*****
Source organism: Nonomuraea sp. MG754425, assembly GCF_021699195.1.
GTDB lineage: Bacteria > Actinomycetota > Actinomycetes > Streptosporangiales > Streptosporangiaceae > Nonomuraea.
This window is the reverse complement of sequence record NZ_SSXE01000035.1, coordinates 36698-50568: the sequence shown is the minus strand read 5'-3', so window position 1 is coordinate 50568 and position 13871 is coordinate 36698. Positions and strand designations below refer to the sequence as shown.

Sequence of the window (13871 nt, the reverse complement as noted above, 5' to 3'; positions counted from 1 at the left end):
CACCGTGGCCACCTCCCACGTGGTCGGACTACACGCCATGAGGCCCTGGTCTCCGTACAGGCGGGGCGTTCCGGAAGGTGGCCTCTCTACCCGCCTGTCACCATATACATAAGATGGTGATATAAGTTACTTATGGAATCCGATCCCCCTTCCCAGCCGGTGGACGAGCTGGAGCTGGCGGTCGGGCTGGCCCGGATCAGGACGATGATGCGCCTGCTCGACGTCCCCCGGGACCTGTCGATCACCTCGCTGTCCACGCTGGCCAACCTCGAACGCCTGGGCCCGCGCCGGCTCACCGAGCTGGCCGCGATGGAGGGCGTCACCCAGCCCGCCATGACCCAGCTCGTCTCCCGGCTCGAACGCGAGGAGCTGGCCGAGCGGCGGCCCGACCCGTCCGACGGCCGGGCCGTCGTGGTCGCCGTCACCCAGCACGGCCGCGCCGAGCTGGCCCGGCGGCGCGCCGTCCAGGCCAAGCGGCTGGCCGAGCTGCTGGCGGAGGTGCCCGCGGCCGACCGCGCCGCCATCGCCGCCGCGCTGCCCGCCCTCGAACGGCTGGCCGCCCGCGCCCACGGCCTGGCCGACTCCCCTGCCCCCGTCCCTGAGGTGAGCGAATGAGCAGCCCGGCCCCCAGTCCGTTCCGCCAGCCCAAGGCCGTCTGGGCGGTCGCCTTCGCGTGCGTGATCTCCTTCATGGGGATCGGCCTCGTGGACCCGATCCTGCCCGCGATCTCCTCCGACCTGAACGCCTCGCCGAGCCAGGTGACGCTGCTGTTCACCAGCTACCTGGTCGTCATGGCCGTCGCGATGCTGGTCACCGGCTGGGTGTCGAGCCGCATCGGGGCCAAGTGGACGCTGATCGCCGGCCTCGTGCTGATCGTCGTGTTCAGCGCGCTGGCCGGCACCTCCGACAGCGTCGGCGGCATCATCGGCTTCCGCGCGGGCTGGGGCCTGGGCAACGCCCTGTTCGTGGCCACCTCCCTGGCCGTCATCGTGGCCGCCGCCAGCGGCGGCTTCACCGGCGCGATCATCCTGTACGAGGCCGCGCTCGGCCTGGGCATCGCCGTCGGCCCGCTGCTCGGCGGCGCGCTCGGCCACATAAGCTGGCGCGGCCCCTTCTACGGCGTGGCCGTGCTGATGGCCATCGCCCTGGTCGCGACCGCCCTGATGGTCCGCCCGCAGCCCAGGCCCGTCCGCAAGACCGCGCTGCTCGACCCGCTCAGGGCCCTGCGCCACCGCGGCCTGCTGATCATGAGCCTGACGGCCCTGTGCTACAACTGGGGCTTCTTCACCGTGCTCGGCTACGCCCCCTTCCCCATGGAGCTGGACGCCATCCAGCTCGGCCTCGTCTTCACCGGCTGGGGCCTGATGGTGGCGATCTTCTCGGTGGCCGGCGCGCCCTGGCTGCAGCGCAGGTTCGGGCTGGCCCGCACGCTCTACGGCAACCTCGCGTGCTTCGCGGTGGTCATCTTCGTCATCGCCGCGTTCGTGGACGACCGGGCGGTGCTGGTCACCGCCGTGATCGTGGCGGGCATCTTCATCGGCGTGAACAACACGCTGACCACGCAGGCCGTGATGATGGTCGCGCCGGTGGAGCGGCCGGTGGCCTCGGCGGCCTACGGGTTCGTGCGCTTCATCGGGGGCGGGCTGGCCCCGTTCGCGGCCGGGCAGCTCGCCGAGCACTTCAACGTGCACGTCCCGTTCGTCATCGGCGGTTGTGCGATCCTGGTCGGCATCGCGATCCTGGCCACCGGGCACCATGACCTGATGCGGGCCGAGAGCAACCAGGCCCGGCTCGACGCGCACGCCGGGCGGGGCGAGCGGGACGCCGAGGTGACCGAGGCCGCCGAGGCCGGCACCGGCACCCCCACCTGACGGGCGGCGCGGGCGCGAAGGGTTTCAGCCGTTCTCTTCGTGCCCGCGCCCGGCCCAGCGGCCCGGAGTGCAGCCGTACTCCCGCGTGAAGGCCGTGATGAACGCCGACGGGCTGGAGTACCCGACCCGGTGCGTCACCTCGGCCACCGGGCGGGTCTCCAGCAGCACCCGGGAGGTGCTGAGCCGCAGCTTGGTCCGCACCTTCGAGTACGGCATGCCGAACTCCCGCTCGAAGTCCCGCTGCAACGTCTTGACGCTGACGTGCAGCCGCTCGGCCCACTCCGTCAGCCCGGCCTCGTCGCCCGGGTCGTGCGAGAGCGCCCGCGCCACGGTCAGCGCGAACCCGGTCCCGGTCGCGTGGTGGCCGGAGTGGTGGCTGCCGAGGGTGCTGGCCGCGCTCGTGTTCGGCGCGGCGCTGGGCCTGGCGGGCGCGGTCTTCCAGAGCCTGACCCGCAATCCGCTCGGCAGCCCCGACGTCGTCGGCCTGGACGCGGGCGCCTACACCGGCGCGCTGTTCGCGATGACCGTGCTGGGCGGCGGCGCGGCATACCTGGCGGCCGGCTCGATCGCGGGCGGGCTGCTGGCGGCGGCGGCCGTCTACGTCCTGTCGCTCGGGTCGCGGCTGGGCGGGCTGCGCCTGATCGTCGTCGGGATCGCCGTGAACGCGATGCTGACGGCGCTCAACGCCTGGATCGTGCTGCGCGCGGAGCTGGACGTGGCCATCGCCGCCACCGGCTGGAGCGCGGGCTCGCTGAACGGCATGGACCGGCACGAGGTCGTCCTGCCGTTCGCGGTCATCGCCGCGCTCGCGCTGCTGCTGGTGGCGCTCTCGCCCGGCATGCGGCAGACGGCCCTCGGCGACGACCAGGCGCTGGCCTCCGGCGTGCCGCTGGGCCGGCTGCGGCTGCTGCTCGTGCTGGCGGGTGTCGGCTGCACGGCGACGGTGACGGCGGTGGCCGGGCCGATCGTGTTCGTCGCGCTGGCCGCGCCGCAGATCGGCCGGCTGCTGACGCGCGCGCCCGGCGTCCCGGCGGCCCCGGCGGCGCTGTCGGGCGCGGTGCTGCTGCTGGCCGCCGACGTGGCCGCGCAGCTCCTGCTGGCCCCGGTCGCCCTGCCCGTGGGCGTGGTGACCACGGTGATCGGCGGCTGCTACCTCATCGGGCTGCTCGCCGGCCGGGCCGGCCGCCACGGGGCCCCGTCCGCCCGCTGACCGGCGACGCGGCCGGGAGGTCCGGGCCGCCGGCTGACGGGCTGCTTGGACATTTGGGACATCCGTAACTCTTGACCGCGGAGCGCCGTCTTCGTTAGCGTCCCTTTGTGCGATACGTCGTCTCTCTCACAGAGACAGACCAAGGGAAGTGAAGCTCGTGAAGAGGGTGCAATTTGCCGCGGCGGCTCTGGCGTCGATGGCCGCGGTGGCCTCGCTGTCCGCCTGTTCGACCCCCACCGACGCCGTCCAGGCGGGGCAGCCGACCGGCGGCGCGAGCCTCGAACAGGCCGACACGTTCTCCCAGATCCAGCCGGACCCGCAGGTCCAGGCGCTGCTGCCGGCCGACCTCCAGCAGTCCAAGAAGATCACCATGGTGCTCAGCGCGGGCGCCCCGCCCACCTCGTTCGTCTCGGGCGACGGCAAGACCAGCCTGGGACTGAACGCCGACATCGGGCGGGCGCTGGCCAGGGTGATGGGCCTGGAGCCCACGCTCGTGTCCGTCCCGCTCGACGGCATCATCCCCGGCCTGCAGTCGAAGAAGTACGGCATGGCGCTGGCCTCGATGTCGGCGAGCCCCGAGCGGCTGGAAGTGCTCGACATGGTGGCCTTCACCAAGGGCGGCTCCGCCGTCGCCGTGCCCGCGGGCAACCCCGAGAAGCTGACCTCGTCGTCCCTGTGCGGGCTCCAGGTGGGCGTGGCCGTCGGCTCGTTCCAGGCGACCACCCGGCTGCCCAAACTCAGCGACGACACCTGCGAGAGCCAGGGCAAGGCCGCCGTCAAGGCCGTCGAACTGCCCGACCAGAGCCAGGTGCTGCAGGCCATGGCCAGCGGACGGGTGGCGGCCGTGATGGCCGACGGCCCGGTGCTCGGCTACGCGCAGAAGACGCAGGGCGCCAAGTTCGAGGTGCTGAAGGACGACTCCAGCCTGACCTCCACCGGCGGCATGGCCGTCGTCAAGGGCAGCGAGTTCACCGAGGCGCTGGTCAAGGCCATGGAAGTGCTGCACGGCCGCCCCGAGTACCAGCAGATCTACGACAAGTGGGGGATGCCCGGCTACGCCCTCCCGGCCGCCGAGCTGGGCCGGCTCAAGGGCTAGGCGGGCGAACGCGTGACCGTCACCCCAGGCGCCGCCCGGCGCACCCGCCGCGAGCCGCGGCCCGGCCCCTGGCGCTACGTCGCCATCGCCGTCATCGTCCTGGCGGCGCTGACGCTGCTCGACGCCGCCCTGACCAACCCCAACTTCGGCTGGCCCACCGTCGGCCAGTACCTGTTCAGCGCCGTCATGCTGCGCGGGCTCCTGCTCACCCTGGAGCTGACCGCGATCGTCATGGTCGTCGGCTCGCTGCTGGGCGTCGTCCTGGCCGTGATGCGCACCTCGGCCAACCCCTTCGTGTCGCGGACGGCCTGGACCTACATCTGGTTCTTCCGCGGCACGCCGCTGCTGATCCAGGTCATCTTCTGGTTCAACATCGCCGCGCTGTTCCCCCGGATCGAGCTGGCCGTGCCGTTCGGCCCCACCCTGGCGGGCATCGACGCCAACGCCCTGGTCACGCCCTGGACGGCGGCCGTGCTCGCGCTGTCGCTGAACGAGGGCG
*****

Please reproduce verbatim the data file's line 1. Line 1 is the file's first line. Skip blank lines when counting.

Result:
Source organism: Nonomuraea sp. MG754425, assembly GCF_021699195.1.